The Trial Court granted summary judgment, finding that the Mortgage was unambiguous and should be enforced as to both parcels described in the legal description.  On appeal, the heirs claimed error based on the Trial Court’s refusal to consider the heirs’ testimony about their father’s claimed statements that the Mortgage wasn’t supposed to encumber the vacant lot.  The Appellate Court further found that the legal description included in the Mortgage clearly and unambiguously described both the residential parcel and the vacant parcel, and therefore affirmed the grant of summary judgment in favor of our Client.

To review the Cody Decision, click here.

Non-paying Tenant Evicted Despite Appeal – Due to Procedural Missteps

Both the number and significance of cases involving disputes between landlords and tenants continue to rise.  Ohio’s Twelfth District Court of Appeals just decided a case in which a tenant was evicted for failure to pay rent, and the advantages one party had over the other proved costly for the losing party.  Landings at Beckett Ridge v. Holmes, 2020-Ohio-6900.

The landlord obtained an order from the Trial Court evicting the non-paying tenant.  The tenant appealed from that decision, which normally would have allowed the tenant more time to occupy the premises until the appeal (and all of the litigation) was completed.  However, that tenant did not file a Motion to Stay the underlying Trial Court Judgment.  As a result, the Court of Appeals dismissed the appeal, the tenant was evicted, and the tenant no longer had any rights in the premises.

To review the Holmes case, click here.

ENTITY TRANSFERS AFFECT FINANCIAL FEASIBILITY OF DEALS

Considering whether to use an entity transfer for your commercial real estate transaction is more important than ever.  For multiple reasons (construction costs, lending terms, low supply, unrealistic seller expectations, to name a few), getting commercial real estate deals done is getting harder.  Sometimes, it makes the most sense to use an entity transfer structure for your deal.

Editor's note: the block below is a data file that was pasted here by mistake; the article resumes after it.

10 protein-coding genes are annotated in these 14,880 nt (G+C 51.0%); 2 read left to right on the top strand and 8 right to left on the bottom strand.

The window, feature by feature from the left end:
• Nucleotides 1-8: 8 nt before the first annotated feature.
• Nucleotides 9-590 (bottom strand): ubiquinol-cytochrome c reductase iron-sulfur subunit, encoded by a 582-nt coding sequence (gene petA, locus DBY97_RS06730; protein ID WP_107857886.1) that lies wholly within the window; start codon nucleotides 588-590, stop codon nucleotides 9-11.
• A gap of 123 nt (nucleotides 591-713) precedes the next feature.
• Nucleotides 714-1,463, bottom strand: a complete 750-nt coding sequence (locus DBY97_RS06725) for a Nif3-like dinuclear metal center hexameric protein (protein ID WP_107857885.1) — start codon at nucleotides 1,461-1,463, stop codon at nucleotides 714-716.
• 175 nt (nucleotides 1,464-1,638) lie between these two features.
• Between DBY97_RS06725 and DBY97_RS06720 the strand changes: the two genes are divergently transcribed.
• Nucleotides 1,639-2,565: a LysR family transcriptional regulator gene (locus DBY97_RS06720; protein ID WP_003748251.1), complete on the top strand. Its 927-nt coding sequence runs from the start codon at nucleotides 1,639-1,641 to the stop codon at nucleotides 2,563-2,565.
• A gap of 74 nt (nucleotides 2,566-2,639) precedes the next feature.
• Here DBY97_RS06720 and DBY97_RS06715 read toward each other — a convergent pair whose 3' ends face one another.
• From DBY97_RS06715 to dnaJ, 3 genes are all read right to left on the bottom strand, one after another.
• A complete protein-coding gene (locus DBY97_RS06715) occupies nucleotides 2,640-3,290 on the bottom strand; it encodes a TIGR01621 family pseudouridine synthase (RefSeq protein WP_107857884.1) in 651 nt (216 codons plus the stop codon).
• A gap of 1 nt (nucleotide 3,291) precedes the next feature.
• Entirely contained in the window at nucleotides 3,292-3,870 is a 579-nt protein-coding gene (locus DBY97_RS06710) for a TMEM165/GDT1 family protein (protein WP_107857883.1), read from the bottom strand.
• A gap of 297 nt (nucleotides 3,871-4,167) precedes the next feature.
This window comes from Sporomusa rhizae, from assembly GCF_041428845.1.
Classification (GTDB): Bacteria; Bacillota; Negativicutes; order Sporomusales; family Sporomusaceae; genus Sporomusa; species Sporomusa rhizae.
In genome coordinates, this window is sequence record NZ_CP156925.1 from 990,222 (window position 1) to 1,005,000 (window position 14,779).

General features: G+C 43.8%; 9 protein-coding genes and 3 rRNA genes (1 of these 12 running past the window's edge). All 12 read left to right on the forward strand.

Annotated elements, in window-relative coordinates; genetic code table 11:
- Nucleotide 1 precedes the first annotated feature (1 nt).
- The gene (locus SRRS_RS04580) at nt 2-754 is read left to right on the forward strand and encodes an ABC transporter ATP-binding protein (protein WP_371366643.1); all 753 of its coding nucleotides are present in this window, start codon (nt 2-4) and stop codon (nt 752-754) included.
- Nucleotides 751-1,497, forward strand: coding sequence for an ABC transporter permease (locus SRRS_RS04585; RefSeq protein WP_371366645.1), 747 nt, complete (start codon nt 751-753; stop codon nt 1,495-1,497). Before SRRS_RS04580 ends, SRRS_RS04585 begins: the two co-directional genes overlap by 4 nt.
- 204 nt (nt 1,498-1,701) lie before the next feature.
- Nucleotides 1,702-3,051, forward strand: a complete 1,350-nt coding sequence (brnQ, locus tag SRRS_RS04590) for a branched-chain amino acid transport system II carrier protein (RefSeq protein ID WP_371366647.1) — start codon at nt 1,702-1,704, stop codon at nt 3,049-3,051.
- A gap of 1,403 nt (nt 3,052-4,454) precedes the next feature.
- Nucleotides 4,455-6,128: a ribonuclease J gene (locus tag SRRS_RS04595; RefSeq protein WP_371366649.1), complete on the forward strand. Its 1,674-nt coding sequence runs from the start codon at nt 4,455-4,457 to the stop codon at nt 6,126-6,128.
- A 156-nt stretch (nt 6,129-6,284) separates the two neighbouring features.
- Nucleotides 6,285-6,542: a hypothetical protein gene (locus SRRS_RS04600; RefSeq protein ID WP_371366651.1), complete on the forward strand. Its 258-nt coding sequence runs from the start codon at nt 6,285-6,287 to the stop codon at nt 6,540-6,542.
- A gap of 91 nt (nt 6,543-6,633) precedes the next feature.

There are even variations among forms of entity transfers – ranging from straight entity transfers – to so-called “drop-and-swap” transactions – each of which is better than the other under certain circumstances.

Certain interest groups are pushing, through legislation, to eliminate the opportunity to complete transactions at all, or to thwart financial feasibility of deals, and we are pushing back.  In these challenging economic times, thoughtfully considering these options is more important than ever.  Until a better model can be established, we all have to make the best of this model.  We believe we know how to do that extremely well.

Every week, we advise our Clients on the importance of this subject, and we believe we know better than any other firm in Ohio exactly where the law stands on this subject and where it is headed, so we believe we know better than any other firm how to help you determine how best way to structure transactions for financial feasibility and maximum success.

Let us know how we can help.

 

 

 

Click here to learn why nearly every major commercial brokerage that conducts business in Ohio chooses Sikora Law.

Senate Bill 39 is Now Ohio Law

On December 29, 2020, Senate Bill 39 – the Transformational Mixed-use Development Tax Credit Bill – became the law of Ohio.  That new law is extremely important for the commercial real estate industry – it is something that is sorely needed as our economy pulls out of the Coronavirus Recession.

This new law will now enable certain transformational mixed-use developments to move forward.  Mixed-use developments with $50,000,000 or more in total project costs (and 15 stories or 350,000 square feet) that are in or around cities with a population of 100,000 or more, or smaller scale but still transformational mixed-use developments that are located more than 10 miles outside of a major city may qualify.

Unlike any other Ohio commercial real estate economic development law – it includes a first of its kind, built-in return on investment calculation and methodology to ensure that additional state and local taxes generated by the development will exceed the amount of the tax credits awarded to the developer.

Senate Bill 39 also improves Ohio Commercial Broker Lien Law by mandating recovery of all attorneys’ fees and costs for the prevailing party and streamlining the process for serving Broker’s Liens.

Our firm drafted portions of Senate Bill 39, and we were extremely involved in the process of advocating for its passage – before it became law.